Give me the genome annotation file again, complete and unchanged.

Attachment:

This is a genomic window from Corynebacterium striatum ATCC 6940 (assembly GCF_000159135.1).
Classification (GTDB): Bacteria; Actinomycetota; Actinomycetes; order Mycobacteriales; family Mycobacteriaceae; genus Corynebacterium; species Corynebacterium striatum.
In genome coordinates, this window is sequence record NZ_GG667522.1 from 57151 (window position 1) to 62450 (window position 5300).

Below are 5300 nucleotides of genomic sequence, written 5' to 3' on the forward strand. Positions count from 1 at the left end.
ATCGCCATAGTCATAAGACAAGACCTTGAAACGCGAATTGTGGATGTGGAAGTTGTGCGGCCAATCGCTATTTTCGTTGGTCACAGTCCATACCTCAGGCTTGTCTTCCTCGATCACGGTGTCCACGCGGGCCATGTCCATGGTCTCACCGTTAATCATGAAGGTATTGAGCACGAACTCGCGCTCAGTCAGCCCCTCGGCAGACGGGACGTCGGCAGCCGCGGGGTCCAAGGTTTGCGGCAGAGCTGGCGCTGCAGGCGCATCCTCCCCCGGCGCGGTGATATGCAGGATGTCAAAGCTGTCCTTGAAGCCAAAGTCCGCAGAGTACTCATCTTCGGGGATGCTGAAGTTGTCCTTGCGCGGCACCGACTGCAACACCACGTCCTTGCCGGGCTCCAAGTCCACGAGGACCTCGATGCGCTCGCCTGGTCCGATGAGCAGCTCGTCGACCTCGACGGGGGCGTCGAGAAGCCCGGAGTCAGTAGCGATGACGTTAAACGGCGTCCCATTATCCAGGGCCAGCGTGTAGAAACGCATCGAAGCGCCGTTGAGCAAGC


This is a genomic window from Corynebacterium striatum ATCC 6940 (assembly GCF_000159135.1).
Classification (GTDB): Bacteria; Actinomycetota; Actinomycetes; order Mycobacteriales; family Mycobacteriaceae; genus Corynebacterium; species Corynebacterium striatum.
In genome coordinates, this window is sequence record NZ_GG667522.1 from 57151 (window position 1) to 62450 (window position 5300).

Below are 5300 nucleotides of genomic sequence, written 5' to 3' on the forward strand. Positions count from 1 at the left end.
ATCGCCATAGTCATAAGACAAGACCTTGAAACGCGAATTGTGGATGTGGAAGTTGTGCGGCCAATCGCTATTTTCGTTGGTCACAGTCCATACCTCAGGCTTGTCTTCCTCGATCACGGTGTCCACGCGGGCCATGTCCATGGTCTCACCGTTAATCATGAAGGTATTGAGCACGAACTCGCGCTCAGTCAGCCCCTCGGCAGACGGGACGTCGGCAGCCGCGGGGTCCAAGGTTTGCGGCAGAGCTGGCGCTGCAGGCGCATCCTCCCCCGGCGCGGTGATATGCAGGATGTCAAAGCTGTCCTTGAAGCCAAAGTCCGCAGAGTACTCATCTTCGGGGATGCTGAAGTTGTCCTTGCGCGGCACCGACTGCAACACCACGTCCTTGCCGGGCTCCAAGTCCACGAGGACCTCGATGCGCTCGCCTGGTCCGATGAGCAGCTCGTCGACCTCGACGGGGGCGTCGAGAAGCCCGGAGTCAGTAGCGATGACGTTAAACGGCGTCCCATTATCCAGGGCCAGCGTGTAGAAACGCATCGAAGCGCCGTTGAGCAAGC